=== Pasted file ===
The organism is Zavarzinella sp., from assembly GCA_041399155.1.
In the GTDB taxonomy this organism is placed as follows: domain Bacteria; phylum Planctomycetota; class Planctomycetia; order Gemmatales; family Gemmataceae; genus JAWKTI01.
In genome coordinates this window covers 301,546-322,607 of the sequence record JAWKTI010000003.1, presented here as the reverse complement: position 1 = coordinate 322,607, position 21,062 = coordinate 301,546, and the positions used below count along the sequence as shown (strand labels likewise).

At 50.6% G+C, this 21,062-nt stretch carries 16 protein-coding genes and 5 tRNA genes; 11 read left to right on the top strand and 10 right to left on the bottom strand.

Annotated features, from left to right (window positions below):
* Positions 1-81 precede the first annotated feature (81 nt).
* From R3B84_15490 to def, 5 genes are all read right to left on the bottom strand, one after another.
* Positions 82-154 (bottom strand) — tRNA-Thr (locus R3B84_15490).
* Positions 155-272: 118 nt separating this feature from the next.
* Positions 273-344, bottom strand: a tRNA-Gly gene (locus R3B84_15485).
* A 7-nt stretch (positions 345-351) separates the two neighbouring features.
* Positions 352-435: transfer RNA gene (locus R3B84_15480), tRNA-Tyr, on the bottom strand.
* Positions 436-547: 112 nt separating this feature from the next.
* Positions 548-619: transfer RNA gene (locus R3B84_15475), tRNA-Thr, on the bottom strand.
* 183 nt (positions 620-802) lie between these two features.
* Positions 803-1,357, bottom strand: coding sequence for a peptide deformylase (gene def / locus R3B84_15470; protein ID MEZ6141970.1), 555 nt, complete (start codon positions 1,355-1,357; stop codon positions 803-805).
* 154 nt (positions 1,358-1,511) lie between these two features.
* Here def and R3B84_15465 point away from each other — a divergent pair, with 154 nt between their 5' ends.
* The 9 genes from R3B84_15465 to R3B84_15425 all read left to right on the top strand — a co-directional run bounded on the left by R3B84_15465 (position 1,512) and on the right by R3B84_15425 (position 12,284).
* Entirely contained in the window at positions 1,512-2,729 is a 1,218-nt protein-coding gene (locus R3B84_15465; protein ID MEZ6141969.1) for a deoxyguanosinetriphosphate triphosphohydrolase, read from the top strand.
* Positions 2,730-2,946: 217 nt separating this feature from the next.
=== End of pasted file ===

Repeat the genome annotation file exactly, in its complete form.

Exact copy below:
The organism is Zavarzinella sp., from assembly GCA_041399155.1.
In the GTDB taxonomy this organism is placed as follows: domain Bacteria; phylum Planctomycetota; class Planctomycetia; order Gemmatales; family Gemmataceae; genus JAWKTI01.
In genome coordinates this window covers 301,546-322,607 of the sequence record JAWKTI010000003.1, presented here as the reverse complement: position 1 = coordinate 322,607, position 21,062 = coordinate 301,546, and the positions used below count along the sequence as shown (strand labels likewise).

At 50.6% G+C, this 21,062-nt stretch carries 16 protein-coding genes and 5 tRNA genes; 11 read left to right on the top strand and 10 right to left on the bottom strand.

Annotated features, from left to right (window positions below):
* Positions 1-81 precede the first annotated feature (81 nt).
* From R3B84_15490 to def, 5 genes are all read right to left on the bottom strand, one after another.
* Positions 82-154 (bottom strand) — tRNA-Thr (locus R3B84_15490).
* Positions 155-272: 118 nt separating this feature from the next.
* Positions 273-344, bottom strand: a tRNA-Gly gene (locus R3B84_15485).
* A 7-nt stretch (positions 345-351) separates the two neighbouring features.
* Positions 352-435: transfer RNA gene (locus R3B84_15480), tRNA-Tyr, on the bottom strand.
* Positions 436-547: 112 nt separating this feature from the next.
* Positions 548-619: transfer RNA gene (locus R3B84_15475), tRNA-Thr, on the bottom strand.
* 183 nt (positions 620-802) lie between these two features.
* Positions 803-1,357, bottom strand: coding sequence for a peptide deformylase (gene def / locus R3B84_15470; protein ID MEZ6141970.1), 555 nt, complete (start codon positions 1,355-1,357; stop codon positions 803-805).
* 154 nt (positions 1,358-1,511) lie between these two features.
* Here def and R3B84_15465 point away from each other — a divergent pair, with 154 nt between their 5' ends.
* The 9 genes from R3B84_15465 to R3B84_15425 all read left to right on the top strand — a co-directional run bounded on the left by R3B84_15465 (position 1,512) and on the right by R3B84_15425 (position 12,284).
* Entirely contained in the window at positions 1,512-2,729 is a 1,218-nt protein-coding gene (locus R3B84_15465; protein ID MEZ6141969.1) for a deoxyguanosinetriphosphate triphosphohydrolase, read from the top strand.
* Positions 2,730-2,946: 217 nt separating this feature from the next.